The Ancient Southwest: Chaco Canyon, Bandelier, and Mesa Verde

Overview

Over twenty-five years ago, David Stuart began writing award-winning newspaper articles on regional archaeology that appealed to general readers. These columns shared interesting, and usually little-known, facts and stories about the ancient people and places of the Southwest.

By 1985, Stuart had penned enough columns to fill a book, Glimpses of the Ancient Southwest, which has been unavailable for years. Now he has rewritten most of his original articles to include recently ...

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The Ancient Southwest: Chaco Canyon, Bandelier, and Mesa Verde. Revised edition.

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Overview

Over twenty-five years ago, David Stuart began writing award-winning newspaper articles on regional archaeology that appealed to general readers. These columns shared interesting, and usually little-known, facts and stories about the ancient people and places of the Southwest.

By 1985, Stuart had penned enough columns to fill a book, Glimpses of the Ancient Southwest, which has been unavailable for years. Now he has rewritten most of his original articles to include recently discovered information about Chaco Canyon, Bandelier, and Mesa Verde.

Stuart's unusual perspective focuses on both the past and the present: "Want to know why gasoline now costs $4.00 a gallon, and is headed higher, yet we have no instant solution? Chacoan, Roman, even Egyptian archaeology all provide elemental answers." The Ancient Southwest shares those with us.

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Product Details

  • ISBN-13: 9780826346384
  • Publisher: University of New Mexico Press
  • Publication date: 5/16/2009
  • Edition description: Revised Edition
  • Pages: 154
  • Sales rank: 993,950
  • Product dimensions: 6.00 (w) x 9.00 (h) x 0.50 (d)

Meet the Author

David E. Stuart, the first student in the State of West Virginia to earn a degree in Anthropology, came to UNM in '67/'68 where he earned the Masters and Ph.D. and, later, an honorary doctorate from WVa Wesleyan College. He has conducted fieldwork in Mexico, Alaska, Ecuador, and the American Southwest, where he continues to publish in both Anthropology and Archaeology. He served the University of New Mexico as a senior academic administrator for many years, and still teaches the Archaeology of New Mexico.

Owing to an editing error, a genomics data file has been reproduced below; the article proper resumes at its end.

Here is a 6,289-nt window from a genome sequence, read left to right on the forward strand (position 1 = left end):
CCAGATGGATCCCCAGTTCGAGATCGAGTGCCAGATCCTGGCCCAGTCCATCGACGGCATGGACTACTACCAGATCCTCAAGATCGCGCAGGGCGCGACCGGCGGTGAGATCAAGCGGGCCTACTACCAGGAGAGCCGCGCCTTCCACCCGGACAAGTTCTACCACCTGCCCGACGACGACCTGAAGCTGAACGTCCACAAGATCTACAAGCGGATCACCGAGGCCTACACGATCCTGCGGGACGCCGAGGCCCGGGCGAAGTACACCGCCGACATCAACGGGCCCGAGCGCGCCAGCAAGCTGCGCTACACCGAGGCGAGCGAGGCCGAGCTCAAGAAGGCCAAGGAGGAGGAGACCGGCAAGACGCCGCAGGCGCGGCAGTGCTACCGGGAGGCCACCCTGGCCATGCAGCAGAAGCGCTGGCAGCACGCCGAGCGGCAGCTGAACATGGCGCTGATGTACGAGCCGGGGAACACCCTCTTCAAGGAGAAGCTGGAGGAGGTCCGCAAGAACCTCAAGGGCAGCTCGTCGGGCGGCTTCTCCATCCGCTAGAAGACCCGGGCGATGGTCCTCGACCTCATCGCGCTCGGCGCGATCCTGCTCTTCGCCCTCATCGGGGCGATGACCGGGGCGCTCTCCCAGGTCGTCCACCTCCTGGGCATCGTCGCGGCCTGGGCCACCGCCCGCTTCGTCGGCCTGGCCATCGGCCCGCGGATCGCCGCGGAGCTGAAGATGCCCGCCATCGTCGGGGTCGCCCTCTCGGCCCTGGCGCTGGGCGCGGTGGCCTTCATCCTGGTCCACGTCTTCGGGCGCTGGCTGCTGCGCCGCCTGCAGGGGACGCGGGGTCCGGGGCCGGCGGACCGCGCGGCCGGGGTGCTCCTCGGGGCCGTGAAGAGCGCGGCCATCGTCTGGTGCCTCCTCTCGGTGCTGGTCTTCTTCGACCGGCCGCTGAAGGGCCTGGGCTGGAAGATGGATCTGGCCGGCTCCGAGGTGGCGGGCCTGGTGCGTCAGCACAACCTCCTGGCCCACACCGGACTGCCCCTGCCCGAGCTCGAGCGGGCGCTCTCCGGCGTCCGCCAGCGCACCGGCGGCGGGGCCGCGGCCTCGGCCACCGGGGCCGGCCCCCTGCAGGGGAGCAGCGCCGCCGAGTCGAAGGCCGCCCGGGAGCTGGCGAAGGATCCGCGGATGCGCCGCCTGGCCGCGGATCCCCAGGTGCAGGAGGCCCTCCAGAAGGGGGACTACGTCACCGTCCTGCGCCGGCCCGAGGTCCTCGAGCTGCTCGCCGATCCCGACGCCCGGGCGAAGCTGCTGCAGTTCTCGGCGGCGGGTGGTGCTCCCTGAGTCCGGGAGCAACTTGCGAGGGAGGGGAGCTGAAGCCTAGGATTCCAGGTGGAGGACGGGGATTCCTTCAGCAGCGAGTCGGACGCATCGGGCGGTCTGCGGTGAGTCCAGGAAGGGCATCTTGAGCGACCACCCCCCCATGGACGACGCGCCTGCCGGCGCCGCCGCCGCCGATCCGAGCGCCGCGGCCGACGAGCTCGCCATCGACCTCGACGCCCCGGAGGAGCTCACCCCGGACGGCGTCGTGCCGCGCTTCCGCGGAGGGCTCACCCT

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Table of Contents

Preface ix

Acknowledgments xi

Introduction: Walking West: July 1976-A Day's Work in Southwestern Archaeology 1

Part I A Land Rich In Archaeological Heritage 15

Chapter 1 32,000 Crown Jewels 17

Chapter 2 Albuquerque: The City Ancient 23

Chapter 3 Ground Zero: Indian Hill Pueblo 29

Part II Classic "Hunting" Society 33

Chapter 4 Sapello 35

Chapter 5 Recent Paleo-Indian Finds Tell New Story 41

Chapter 6 The Folsom Site: A World-Class Discovery 44

Chapter 7 Folsom Hunters: Nerve, Skill, and High-Tech 48

Chapter 8 Peach Springs-Navajo Nation 52

Part III Twilight Of "Hunting" Society And The Dawn Of Agriculture 57

Chapter 9 Twilight of Classic "Hunting" Society 59

Chapter 10 Waiting for Sundown 64

Chapter 11 Bat Cave Once Held Record on Most Ancient Corn 67

Chapter 12 Gila Wilderness: Home of New Mexico's First Prehistoric Villages 70

Part IV Chaco And Mimbres: Heyday Of The Ancient Southwest 75

Chapter 13 The Chaco Anasazi Era 77

Chapter 14 The Beginnings of Mimbres Archaeology: Silver City Takes on the Eastern Academic Establishment 87

Chapter 15 Mogollon and Jornada-Mogollon: Another Archaeological Frontier 90

Chapter 16 Classic Mimbers Pottery Is Found in Surprising Places 93

Chapter 17 Once It Was "Law East of the Pecos"! 97

Part V After The Fall Of Chaco And Mimbers Society 101

Chapter 18 Hard Times in the Highlands: After the Fall of Chaco and Mimbres Society 103

Chapter 19 Lonely La Bajada Mesa Was Once a Garden Spot 108

Chapter 20 Site 616, Mariana Mesa 110

Chapter 21 Before the Apache Came to Apache Creek 113

Chapter 22 Cliff Palaces and Kivas: From Mesa Verde to Bandelier117

Chapter 23 The Riverine Period: Roots of Modern Pueblo Society 123

Epilogue 128

About the Author 133

Index 135

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